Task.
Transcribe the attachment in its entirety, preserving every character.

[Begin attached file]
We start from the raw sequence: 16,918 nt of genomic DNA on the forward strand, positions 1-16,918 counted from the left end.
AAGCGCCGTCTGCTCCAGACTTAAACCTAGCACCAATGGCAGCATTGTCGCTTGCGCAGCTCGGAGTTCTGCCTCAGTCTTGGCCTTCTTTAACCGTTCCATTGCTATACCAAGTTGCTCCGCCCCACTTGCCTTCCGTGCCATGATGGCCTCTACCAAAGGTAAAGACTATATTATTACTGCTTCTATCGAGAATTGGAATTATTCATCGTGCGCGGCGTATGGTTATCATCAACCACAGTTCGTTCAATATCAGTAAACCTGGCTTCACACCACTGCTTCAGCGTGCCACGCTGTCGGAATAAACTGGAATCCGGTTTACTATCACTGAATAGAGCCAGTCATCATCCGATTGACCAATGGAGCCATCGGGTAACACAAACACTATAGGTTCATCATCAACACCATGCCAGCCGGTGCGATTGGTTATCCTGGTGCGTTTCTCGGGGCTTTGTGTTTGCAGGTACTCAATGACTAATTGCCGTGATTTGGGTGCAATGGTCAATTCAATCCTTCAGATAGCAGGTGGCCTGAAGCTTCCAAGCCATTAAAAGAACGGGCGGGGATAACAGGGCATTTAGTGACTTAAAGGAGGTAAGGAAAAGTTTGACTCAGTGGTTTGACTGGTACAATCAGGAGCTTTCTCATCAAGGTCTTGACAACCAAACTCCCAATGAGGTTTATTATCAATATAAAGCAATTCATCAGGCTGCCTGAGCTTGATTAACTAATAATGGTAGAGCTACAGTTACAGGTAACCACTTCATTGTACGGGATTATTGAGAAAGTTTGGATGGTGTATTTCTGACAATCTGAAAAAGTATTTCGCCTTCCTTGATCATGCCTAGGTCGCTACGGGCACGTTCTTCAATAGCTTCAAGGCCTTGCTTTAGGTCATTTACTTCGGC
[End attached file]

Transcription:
We start from the raw sequence: 16,918 nt of genomic DNA on the forward strand, positions 1-16,918 counted from the left end.
AAGCGCCGTCTGCTCCAGACTTAAACCTAGCACCAATGGCAGCATTGTCGCTTGCGCAGCTCGGAGTTCTGCCTCAGTCTTGGCCTTCTTTAACCGTTCCATTGCTATACCAAGTTGCTCCGCCCCACTTGCCTTCCGTGCCATGATGGCCTCTACCAAAGGTAAAGACTATATTATTACTGCTTCTATCGAGAATTGGAATTATTCATCGTGCGCGGCGTATGGTTATCATCAACCACAGTTCGTTCAATATCAGTAAACCTGGCTTCACACCACTGCTTCAGCGTGCCACGCTGTCGGAATAAACTGGAATCCGGTTTACTATCACTGAATAGAGCCAGTCATCATCCGATTGACCAATGGAGCCATCGGGTAACACAAACACTATAGGTTCATCATCAACACCATGCCAGCCGGTGCGATTGGTTATCCTGGTGCGTTTCTCGGGGCTTTGTGTTTGCAGGTACTCAATGACTAATTGCCGTGATTTGGGTGCAATGGTCAATTCAATCCTTCAGATAGCAGGTGGCCTGAAGCTTCCAAGCCATTAAAAGAACGGGCGGGGATAACAGGGCATTTAGTGACTTAAAGGAGGTAAGGAAAAGTTTGACTCAGTGGTTTGACTGGTACAATCAGGAGCTTTCTCATCAAGGTCTTGACAACCAAACTCCCAATGAGGTTTATTATCAATATAAAGCAATTCATCAGGCTGCCTGAGCTTGATTAACTAATAATGGTAGAGCTACAGTTACAGGTAACCACTTCATTGTACGGGATTATTGAGAAAGTTTGGATGGTGTATTTCTGACAATCTGAAAAAGTATTTCGCCTTCCTTGATCATGCCTAGGTCGCTACGGGCACGTTCTTCAATAGCTTCAAGGCCTTGCTTTAGGTCATTTACTTCGGC